Xslimmer

xslimmer.jpg Hard disk space can be extremely valuable, especially for notebook owners. I find myself constantly auditing the contents of my disk, usually with tools like GrandPerspective and WhatSize to find the gremlins that are munching on my available space. Of course my Applications folder always pops up as the biggest offender, but there’s nothing I can do about the whopping 4 GB required for stuff like Final Cut Studio 2, right? I mean, every line of code under the hood of Motion is being used isn’t it?

Apparently not. A little app called Xslimmer claims to free up wasted disk space by removing unnecessary code from Universal Binaries that doesn’t fit with your machine’s architecture. It will also remove unneeded languages from various apps (Adium, for example, has over 20 languages according to Xslimmer’s site) to help slim them down and recover your disk space.

How it Works

Xslimmer’s interface is extremely straightforward. You simply drag applications onto Xslimmer and in analyzes each one to see if it can be slimmed. If the app can be slimmed, Xslimmer will display the current size of the app and it’s estimated “slimmed” size. Some applications cannot be slimmed because there is no extra code or languages, or its on Xslimmer’s blacklist (which, as the name implies, are applications that are not allowed to be slimmed for various reasons). For example, most of CS3 sits on the blacklist:

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You can add apps one by one or use the “Genie” to scan your entire disk for potentially fat binaries. When you’re ready, click the “Slim!” button and you’ll be prompted with a warning to back up your applications. You can choose to have Xslimmer save backups somewhere locally, so that you can make sure all applications run as expected after slimming and restore them if needed. Restoring is a simple process – just click the “History” button, and click the restore icon in the history dialog.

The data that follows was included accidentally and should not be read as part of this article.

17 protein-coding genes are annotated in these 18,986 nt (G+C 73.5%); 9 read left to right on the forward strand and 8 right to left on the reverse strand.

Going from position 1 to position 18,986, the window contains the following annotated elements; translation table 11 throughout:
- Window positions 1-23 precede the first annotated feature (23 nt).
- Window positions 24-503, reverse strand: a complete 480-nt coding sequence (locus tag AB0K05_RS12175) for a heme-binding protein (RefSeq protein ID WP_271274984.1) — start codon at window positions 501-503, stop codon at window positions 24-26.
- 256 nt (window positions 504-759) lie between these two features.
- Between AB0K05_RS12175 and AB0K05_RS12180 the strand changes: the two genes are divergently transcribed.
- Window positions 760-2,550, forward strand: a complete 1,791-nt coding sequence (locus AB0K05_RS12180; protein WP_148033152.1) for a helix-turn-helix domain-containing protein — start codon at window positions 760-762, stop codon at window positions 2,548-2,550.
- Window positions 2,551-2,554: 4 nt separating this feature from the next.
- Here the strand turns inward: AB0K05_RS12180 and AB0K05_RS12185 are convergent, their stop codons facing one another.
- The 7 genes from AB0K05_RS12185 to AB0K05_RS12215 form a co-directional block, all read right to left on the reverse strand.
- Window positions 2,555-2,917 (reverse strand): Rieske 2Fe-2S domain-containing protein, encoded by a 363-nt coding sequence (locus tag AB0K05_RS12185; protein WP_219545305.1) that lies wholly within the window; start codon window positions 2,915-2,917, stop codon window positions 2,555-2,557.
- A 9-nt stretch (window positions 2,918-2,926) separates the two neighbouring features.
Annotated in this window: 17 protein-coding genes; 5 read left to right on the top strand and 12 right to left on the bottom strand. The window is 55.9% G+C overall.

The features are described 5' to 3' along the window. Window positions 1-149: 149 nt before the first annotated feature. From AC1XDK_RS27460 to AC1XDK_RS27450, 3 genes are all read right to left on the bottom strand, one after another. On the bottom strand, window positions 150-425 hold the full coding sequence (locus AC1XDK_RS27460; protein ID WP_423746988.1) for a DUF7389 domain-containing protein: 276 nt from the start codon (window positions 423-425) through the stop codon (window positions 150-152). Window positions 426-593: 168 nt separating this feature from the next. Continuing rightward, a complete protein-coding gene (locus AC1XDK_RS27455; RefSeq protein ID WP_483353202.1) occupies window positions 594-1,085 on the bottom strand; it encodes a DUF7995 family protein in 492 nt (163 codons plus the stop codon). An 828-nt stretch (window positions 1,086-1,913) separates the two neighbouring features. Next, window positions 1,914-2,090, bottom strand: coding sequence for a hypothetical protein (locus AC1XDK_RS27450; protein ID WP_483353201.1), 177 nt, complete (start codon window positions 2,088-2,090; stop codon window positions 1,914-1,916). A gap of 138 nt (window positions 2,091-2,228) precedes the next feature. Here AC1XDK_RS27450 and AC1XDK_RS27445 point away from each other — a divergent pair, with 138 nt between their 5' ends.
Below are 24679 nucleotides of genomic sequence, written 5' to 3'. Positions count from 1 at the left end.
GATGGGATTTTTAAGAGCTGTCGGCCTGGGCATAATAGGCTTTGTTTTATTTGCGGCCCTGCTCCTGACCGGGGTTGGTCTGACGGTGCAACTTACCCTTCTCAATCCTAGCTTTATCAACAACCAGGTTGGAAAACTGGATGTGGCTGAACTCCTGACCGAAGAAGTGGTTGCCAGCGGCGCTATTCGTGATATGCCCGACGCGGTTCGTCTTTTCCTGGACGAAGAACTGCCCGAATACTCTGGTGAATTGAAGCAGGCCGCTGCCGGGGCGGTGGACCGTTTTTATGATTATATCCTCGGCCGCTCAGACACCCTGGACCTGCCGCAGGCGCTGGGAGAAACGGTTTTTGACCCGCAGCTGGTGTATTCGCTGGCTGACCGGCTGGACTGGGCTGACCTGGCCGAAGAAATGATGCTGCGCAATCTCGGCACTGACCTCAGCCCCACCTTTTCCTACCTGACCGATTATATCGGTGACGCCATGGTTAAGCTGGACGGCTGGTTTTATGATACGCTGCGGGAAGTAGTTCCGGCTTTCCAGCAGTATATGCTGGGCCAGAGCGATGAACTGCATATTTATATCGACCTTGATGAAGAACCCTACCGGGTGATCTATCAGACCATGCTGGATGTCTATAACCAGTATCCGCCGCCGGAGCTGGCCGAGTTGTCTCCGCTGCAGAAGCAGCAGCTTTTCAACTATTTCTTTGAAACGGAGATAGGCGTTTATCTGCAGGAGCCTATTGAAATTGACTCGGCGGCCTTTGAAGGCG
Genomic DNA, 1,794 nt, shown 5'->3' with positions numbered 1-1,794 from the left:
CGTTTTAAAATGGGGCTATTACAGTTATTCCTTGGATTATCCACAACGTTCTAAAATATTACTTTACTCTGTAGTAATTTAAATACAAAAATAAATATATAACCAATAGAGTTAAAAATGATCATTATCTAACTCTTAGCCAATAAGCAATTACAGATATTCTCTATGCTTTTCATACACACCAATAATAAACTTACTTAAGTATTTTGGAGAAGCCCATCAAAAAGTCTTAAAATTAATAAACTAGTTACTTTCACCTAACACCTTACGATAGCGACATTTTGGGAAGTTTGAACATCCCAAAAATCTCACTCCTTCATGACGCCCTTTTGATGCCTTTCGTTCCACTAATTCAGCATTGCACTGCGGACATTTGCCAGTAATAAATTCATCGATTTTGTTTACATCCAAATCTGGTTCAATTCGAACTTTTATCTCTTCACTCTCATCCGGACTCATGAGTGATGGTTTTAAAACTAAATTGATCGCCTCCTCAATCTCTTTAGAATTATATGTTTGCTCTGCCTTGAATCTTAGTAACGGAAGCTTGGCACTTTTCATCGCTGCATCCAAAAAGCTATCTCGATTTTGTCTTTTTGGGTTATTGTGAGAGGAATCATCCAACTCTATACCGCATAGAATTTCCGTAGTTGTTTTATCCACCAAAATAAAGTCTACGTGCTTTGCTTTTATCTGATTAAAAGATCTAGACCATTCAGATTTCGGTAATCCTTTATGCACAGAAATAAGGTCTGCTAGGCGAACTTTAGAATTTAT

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The Skinny

I was able to save 2.5 GB from 95 applications in less than ten minutes (though I won’t see my real disk savings until I nuke my backups). That beats the heck out of the 100mb or so that it would take me hours to free up by sifting through all my documents that might be scattered across my machine. Even better, your apps will run the same or even faster than they did before slimming (though there are potentially applications that will not run after the slimming process – good thing the backups seem to be sound).

Overall, Xslimmer is extremely intuitive and kind of fun to use, especially when you see some of the notable savings:

Automator: 28.7mb to 2.95mb
Calculator: 13.4mb to 1.59mb
Disk Utility: 32.7mb to 3.88mb
DVD Player: 42.7mb to 6.48mb
iTunes: 129mb to 31.4mb
Preview: 70.1mb to 9.71mb

At $11.95, Xslimmer is a steal. My only real gripe is that you can’t slim Adobe CS3 apps, but I think that’s something to take up with Adobe and not Xslimmer. You can try a demo and save up to 50mb, if you wanna take it for a test drive before you drop the cash. I would strongly suggest that you make sure that all your apps run as expected after slimming though. I haven’t experienced any issues yet, but better safe than sorry.

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